The 59-year-old Middleton Library that sits in the middle of The Quad at LSU would be demolished under plans presented Friday to the LSU Board of Supervisors.
The board got a sneak peek at the comprehensive plan to redesign the Baton Rouge campus over the next few decades.
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Among the high points is the removal of the modern-styled building that was opened in September 1958 in the middle of the Italianate buildings that were constructed in the 1920s.
About 2 million square feet would be replaced with the removal of several building on campus and the construction of others. Lockett Hall, which was built in the 1970s and is home for many math classes, is another slated to be torn down if the Board approves the final Master Plan, which will be presented, along with a timeline and budget over the summer.
“Removal of Middleton and Lockett, that’s spectacular,” Board member J. Stephen Perry said. “This is like a dream.”
Lockett, which is near the Indian Mounds, would become a green space, part of a park that would connect the newly emerging southern part of the campus with the traditional center of LSU Baton Rouge. The space left empty by the removal of the library would revert to its historical use as a courtyard park in The Quad.
“Nobody ever puts a modern building, a massive building in your main quadrangle, breaking up the foundation of your campus. We should have never done that,” LSU President F. King Alexander said.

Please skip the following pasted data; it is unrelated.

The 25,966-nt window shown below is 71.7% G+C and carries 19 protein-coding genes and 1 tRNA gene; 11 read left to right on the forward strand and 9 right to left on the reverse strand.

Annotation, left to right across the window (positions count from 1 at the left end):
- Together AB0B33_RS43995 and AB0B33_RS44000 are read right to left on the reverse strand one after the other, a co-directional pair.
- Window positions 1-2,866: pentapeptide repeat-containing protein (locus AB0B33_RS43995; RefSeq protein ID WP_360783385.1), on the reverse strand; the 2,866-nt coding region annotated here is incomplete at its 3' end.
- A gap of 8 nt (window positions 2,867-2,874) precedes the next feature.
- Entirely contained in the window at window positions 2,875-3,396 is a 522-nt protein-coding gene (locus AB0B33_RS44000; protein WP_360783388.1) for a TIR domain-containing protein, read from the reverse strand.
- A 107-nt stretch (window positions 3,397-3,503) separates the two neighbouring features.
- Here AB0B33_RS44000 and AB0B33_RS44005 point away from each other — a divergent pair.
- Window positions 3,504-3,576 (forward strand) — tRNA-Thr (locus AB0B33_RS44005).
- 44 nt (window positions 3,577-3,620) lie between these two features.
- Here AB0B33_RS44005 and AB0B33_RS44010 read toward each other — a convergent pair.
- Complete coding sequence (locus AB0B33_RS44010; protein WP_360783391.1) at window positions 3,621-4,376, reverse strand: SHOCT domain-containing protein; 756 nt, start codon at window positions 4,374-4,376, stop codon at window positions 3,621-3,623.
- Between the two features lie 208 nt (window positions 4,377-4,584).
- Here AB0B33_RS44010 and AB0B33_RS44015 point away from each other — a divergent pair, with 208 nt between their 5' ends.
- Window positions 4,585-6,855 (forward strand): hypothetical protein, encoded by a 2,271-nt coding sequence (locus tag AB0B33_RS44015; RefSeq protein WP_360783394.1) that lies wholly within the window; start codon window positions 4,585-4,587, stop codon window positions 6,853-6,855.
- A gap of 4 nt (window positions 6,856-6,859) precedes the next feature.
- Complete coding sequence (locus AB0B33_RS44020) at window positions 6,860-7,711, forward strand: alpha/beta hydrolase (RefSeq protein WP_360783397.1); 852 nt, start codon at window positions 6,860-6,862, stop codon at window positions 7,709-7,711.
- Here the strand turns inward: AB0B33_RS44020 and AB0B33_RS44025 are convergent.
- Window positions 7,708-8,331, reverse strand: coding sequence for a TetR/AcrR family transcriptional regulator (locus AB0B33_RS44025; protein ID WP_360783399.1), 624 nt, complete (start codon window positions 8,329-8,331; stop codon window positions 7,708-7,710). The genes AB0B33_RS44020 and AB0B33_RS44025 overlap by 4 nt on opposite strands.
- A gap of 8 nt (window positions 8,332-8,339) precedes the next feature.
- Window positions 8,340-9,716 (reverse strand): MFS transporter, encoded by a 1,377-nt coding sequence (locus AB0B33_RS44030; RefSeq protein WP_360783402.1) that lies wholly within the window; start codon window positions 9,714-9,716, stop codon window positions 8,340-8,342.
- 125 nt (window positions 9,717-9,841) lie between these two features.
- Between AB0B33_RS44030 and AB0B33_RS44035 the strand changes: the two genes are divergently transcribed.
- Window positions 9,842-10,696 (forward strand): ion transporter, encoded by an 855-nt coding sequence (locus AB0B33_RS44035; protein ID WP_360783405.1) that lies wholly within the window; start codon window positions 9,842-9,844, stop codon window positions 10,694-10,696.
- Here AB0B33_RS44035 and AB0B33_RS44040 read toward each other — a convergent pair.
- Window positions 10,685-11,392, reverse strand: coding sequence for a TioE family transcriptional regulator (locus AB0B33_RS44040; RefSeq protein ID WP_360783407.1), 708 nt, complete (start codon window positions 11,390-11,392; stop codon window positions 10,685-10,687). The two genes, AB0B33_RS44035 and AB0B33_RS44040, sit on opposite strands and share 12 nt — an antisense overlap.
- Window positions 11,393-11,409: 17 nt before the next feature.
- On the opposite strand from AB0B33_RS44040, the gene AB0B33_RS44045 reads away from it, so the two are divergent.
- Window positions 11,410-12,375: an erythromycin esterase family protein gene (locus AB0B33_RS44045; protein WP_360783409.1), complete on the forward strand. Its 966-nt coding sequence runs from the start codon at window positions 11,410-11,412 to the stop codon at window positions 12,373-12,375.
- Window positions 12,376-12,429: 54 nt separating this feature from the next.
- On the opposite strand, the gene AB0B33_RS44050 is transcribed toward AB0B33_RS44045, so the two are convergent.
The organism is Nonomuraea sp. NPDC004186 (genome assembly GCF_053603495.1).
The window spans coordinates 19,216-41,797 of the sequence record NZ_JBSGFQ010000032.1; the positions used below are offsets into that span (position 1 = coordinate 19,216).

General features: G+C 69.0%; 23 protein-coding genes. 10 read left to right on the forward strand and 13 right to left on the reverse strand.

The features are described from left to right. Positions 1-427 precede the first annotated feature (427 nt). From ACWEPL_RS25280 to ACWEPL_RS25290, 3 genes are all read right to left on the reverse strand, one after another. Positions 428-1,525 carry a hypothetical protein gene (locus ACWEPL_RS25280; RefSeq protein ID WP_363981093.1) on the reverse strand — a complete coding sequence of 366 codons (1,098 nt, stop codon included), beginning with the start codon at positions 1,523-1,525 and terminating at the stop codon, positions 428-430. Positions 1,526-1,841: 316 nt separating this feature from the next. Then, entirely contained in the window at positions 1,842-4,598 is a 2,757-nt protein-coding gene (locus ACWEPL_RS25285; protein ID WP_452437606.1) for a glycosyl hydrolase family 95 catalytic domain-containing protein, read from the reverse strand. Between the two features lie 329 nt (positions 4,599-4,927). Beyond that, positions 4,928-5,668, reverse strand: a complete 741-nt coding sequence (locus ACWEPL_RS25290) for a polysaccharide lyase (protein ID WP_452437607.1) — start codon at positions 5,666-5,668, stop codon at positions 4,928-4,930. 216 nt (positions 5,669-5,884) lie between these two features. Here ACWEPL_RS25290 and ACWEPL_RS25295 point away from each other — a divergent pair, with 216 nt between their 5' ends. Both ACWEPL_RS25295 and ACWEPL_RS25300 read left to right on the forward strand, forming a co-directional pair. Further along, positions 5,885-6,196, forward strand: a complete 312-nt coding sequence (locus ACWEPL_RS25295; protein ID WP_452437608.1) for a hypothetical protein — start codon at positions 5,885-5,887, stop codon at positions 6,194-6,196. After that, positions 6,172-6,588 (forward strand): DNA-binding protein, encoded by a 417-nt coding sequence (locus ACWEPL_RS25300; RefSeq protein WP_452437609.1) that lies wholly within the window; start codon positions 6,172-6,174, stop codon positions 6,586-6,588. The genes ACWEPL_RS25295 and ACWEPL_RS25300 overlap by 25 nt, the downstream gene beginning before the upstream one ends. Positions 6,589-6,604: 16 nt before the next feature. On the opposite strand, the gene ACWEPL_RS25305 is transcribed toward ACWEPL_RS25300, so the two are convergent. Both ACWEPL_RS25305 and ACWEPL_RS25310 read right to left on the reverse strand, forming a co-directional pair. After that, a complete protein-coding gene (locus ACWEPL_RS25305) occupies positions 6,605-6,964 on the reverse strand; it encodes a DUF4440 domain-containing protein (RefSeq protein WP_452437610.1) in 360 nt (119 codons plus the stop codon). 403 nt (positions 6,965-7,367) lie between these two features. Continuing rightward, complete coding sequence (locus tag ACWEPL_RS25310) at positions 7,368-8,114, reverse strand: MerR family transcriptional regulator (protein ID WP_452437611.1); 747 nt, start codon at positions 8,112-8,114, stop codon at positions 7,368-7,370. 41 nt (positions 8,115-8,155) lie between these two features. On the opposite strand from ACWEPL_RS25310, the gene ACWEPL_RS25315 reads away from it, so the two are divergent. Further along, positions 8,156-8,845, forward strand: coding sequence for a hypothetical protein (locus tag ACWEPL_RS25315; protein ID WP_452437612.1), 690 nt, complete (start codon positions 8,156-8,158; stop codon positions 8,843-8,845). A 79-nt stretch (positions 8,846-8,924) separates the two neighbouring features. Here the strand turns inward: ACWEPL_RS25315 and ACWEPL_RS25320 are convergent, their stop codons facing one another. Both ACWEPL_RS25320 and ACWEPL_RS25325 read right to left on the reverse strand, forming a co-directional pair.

Troy H. Middleton Memorial Library, named for a former LSU president, was built to replace Hill Memorial Library, which could only seat 375 students. At the time it was built Middleton could seat 5,000 students, was air conditioned and had more than 22 miles shelving that could accommodate a million books.
Work on the Comprehensive & Strategic Campus Master Plan began in January 2016. Its chief overseer is hoping to get feedback while working on the final version. Changes could be made on the proposal, said Roger Husser, assistant vice president of planning, design and construction for LSU.
He’s hoping to receive public comment. He’s also working on setting priorities and developing financing to cover the projects over the next decade.
Removing Middleton has been discussed for a long time, he said. But the Master Plan is chiefly designed to reorient the campus to where the bulk of the students have shifted because of the growth of energy, engineering and business curricula.
The strategy also is aimed at creating more pedestrian friendly green space and upgrades the communities near campus entrances.
Before Middleton Library can be demolished, a new library would have to be built. Initial plans call for the new library to be built southeast of Tiger Stadium. The new library and learning center would be on a new quad around which new classroom and research buildings would be erected, he said.